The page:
BOSTON ( MainStreet) -- Across the country, states are offering college savings vehicles known as 529 plans.
Similar to 401(k) plans, the offerings allow money to be invested on behalf of a child's college expenses. Like a retirement plan, contributions benefit from compound interest.
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|Alaska, Maryland and Ohio are among the states with top-rated 529 college-savings plans.
, a leading provider of independent investment research, has issued its annual research study and ratings based on an analysis of the nation's largest 529 plans.
Its mutual fund analysts evaluated the quality of the portfolio of investment options; the investment options' performance; the skill of the options' managers; the stewardship practices of the 529 plan's administration; and the costs associated with the plan. They then assign ratings of "Top," "Above Average," "Average," "Below Average," and "Bottom." 529 plans getting a "Top" rating incorporate the industry's best practices, including solid investment choices at a fair price.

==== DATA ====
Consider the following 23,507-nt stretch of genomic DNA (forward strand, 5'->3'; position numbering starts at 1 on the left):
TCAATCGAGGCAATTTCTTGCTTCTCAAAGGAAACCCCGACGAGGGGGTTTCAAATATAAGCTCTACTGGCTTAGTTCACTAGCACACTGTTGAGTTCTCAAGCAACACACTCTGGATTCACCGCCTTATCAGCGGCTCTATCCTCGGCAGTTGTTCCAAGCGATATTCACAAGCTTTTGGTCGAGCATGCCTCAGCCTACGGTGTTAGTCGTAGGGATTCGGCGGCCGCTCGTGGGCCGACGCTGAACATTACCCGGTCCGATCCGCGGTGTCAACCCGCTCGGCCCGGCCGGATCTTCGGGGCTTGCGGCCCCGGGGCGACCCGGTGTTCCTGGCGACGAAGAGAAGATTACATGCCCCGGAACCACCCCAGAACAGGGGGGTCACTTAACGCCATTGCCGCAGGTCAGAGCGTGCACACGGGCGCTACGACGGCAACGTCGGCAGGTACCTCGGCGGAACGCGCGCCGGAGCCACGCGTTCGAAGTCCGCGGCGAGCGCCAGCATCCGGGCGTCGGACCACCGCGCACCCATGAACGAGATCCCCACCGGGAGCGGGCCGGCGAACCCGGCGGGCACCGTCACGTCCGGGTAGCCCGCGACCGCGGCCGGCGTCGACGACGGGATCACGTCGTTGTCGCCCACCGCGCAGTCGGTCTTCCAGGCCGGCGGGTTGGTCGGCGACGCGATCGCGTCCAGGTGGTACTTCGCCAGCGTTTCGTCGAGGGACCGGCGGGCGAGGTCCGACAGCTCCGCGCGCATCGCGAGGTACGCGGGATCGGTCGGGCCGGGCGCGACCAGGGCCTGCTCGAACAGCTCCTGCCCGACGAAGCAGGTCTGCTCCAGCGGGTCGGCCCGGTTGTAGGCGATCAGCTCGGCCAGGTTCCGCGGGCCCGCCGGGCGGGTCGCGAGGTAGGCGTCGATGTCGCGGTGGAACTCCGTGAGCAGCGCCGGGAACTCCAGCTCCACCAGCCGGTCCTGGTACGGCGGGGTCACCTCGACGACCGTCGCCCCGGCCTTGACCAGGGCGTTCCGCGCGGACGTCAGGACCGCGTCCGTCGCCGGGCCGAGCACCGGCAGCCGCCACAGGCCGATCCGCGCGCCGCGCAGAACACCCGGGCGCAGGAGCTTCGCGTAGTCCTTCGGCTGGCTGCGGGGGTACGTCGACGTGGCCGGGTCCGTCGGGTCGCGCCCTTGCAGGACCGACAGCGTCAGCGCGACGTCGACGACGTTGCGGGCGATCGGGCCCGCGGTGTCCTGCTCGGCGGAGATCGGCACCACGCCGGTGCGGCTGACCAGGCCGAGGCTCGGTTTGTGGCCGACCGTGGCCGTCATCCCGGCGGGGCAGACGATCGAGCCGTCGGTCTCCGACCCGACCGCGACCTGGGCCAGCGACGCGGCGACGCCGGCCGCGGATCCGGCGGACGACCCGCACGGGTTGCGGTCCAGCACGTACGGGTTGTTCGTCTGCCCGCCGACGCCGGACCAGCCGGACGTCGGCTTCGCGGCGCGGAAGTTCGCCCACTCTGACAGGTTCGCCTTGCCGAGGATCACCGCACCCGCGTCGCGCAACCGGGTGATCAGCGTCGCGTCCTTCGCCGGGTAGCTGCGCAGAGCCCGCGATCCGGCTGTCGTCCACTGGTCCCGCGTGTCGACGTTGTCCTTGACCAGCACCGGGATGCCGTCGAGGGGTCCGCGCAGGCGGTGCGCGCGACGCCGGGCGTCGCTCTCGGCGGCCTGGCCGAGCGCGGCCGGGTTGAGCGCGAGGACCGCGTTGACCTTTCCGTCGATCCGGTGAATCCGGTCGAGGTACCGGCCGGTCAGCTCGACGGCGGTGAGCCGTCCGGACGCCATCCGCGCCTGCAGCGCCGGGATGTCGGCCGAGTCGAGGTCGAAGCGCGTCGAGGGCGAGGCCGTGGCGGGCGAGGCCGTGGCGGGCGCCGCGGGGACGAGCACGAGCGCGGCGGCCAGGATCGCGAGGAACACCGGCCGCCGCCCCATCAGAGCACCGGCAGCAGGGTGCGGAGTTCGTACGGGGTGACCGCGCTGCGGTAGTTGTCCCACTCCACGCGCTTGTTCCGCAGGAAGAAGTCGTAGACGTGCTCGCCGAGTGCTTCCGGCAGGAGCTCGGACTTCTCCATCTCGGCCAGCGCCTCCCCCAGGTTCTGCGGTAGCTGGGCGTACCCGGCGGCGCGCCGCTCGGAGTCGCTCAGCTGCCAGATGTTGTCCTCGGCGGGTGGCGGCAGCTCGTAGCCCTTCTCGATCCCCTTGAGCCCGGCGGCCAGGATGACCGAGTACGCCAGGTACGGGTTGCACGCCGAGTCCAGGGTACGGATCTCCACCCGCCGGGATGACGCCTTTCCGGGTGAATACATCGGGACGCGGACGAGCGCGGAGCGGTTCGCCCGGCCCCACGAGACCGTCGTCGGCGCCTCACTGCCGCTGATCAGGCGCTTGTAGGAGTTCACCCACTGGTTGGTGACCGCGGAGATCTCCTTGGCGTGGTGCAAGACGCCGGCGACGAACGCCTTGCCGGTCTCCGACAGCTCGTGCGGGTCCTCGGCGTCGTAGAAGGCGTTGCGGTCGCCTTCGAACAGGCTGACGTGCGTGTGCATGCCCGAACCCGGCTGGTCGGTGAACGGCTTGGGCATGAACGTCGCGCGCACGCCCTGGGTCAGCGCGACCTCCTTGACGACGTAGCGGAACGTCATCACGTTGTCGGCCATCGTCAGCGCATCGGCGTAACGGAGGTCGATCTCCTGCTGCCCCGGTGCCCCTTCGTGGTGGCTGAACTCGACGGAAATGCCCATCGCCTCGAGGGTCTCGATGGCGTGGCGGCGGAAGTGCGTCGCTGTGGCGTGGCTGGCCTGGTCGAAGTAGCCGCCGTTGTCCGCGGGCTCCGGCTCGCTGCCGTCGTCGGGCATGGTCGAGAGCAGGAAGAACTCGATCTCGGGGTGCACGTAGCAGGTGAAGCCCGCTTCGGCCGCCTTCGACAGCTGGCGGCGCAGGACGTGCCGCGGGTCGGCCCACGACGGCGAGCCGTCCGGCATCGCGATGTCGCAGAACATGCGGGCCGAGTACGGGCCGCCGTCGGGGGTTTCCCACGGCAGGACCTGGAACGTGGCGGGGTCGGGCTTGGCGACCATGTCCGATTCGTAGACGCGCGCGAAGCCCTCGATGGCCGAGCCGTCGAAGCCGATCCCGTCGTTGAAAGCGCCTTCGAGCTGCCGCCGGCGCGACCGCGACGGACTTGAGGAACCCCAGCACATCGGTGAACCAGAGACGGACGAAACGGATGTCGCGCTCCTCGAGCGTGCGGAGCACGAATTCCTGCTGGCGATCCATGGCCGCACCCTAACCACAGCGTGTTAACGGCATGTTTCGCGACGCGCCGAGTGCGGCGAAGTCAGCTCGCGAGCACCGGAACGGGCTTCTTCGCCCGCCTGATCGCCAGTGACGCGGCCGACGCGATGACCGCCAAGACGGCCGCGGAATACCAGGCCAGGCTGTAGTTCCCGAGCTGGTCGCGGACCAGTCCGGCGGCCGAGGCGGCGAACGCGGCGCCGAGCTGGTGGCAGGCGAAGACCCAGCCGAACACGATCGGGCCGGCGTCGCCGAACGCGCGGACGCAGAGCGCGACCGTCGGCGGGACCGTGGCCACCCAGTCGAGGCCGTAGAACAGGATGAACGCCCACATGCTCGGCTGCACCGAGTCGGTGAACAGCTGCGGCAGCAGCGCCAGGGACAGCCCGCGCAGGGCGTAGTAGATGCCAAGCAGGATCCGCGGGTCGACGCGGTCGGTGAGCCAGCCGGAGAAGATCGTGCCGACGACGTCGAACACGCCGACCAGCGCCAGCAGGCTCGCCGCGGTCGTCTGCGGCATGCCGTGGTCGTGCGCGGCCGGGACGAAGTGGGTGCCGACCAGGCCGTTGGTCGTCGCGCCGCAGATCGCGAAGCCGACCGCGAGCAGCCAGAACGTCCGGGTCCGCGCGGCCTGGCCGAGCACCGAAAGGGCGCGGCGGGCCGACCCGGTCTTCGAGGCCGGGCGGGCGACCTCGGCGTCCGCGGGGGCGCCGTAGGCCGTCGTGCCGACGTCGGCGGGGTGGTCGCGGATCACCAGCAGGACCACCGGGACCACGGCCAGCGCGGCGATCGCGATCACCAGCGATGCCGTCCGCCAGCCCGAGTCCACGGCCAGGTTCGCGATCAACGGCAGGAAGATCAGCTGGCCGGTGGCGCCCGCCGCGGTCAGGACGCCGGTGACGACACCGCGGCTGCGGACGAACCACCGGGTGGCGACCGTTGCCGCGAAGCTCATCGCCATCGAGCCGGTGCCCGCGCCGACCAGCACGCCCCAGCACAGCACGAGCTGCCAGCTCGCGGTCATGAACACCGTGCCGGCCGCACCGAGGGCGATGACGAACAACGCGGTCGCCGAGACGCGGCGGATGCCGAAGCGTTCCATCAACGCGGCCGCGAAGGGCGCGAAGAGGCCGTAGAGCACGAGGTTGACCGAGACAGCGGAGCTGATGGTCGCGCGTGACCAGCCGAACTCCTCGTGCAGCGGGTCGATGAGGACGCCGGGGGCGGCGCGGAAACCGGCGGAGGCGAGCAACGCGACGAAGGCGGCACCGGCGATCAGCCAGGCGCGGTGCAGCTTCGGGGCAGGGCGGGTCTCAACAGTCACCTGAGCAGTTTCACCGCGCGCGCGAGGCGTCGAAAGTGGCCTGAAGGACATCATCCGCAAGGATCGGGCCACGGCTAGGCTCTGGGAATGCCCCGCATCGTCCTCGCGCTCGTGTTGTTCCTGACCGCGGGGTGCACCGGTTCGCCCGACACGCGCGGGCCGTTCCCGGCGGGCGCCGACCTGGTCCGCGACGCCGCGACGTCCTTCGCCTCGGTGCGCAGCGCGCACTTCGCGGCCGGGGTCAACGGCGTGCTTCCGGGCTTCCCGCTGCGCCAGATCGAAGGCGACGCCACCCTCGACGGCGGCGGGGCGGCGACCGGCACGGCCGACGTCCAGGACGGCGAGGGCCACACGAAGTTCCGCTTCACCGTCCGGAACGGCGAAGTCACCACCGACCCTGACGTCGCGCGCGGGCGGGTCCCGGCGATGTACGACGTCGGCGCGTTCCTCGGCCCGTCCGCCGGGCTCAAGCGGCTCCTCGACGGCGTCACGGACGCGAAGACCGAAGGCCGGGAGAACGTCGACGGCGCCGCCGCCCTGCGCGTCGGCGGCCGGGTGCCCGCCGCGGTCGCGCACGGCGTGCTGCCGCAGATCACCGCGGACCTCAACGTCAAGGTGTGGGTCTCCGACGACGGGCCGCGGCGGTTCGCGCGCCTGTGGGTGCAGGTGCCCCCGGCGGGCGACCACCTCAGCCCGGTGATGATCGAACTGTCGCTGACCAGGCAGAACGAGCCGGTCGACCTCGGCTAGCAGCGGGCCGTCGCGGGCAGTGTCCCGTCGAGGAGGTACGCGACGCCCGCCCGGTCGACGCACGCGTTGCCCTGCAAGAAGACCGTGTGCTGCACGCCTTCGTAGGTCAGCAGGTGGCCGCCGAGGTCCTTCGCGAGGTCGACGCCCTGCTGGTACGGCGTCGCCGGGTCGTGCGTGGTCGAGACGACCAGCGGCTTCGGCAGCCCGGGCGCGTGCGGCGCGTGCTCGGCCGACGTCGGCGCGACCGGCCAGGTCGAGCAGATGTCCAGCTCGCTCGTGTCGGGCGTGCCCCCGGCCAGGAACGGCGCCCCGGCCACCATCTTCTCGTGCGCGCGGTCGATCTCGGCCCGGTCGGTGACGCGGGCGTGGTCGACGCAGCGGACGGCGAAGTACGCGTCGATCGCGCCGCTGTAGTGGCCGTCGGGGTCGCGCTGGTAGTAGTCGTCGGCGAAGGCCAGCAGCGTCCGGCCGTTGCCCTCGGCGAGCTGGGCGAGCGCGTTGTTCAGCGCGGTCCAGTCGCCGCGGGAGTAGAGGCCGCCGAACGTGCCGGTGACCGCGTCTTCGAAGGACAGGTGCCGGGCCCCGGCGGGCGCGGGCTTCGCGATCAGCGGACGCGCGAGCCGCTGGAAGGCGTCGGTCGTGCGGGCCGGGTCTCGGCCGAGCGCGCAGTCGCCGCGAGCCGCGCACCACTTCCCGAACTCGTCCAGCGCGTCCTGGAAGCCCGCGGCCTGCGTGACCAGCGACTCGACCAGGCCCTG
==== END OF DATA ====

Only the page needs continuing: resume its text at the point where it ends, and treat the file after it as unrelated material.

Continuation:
Six plans got "Top" ratings this year: Alaska's T. Rowe Price College Savings Plan and the Maryland College Investment Plan, managed by
T. Rowe Price
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; Nevada's The Vanguard 529 Savings Plan, managed by Upromise; Ohio's CollegeAdvantage 529 Savings Plan, managed by Ohio Tuition Trust Authority; Utah Educational Savings Plan, managed by the agency of the same name; and Virginia's CollegeAmerica, managed by American Funds.
Participants can invest with any of the geographically based and municipally managed plans, although certain tax breaks and incentives may not apply to out-of-state residents.